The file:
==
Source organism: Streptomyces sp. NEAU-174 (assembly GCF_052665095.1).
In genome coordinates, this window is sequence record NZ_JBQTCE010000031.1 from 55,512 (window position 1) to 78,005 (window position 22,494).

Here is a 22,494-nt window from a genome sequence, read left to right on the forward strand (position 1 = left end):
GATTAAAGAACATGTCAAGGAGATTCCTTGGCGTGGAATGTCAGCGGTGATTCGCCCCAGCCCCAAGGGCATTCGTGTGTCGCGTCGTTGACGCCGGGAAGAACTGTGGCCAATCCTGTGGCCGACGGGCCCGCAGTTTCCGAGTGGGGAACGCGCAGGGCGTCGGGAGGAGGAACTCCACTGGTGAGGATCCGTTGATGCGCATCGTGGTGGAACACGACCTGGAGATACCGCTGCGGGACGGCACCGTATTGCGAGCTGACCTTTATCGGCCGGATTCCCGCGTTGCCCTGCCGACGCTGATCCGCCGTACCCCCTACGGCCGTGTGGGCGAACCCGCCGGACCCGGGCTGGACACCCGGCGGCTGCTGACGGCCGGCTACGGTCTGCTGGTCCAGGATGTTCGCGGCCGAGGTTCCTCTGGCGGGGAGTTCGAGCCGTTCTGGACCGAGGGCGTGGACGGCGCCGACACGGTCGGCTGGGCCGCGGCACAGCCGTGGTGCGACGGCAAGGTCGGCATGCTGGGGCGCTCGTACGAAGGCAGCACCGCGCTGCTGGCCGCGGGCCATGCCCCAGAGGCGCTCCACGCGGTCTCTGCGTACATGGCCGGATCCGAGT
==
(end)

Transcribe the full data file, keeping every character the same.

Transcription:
Source organism: Streptomyces sp. NEAU-174 (assembly GCF_052665095.1).
In genome coordinates, this window is sequence record NZ_JBQTCE010000031.1 from 55,512 (window position 1) to 78,005 (window position 22,494).

Here is a 22,494-nt window from a genome sequence, read left to right on the forward strand (position 1 = left end):
GATTAAAGAACATGTCAAGGAGATTCCTTGGCGTGGAATGTCAGCGGTGATTCGCCCCAGCCCCAAGGGCATTCGTGTGTCGCGTCGTTGACGCCGGGAAGAACTGTGGCCAATCCTGTGGCCGACGGGCCCGCAGTTTCCGAGTGGGGAACGCGCAGGGCGTCGGGAGGAGGAACTCCACTGGTGAGGATCCGTTGATGCGCATCGTGGTGGAACACGACCTGGAGATACCGCTGCGGGACGGCACCGTATTGCGAGCTGACCTTTATCGGCCGGATTCCCGCGTTGCCCTGCCGACGCTGATCCGCCGTACCCCCTACGGCCGTGTGGGCGAACCCGCCGGACCCGGGCTGGACACCCGGCGGCTGCTGACGGCCGGCTACGGTCTGCTGGTCCAGGATGTTCGCGGCCGAGGTTCCTCTGGCGGGGAGTTCGAGCCGTTCTGGACCGAGGGCGTGGACGGCGCCGACACGGTCGGCTGGGCCGCGGCACAGCCGTGGTGCGACGGCAAGGTCGGCATGCTGGGGCGCTCGTACGAAGGCAGCACCGCGCTGCTGGCCGCGGGCCATGCCCCAGAGGCGCTCCACGCGGTCTCTGCGTACATGGCCGGATCCGAGT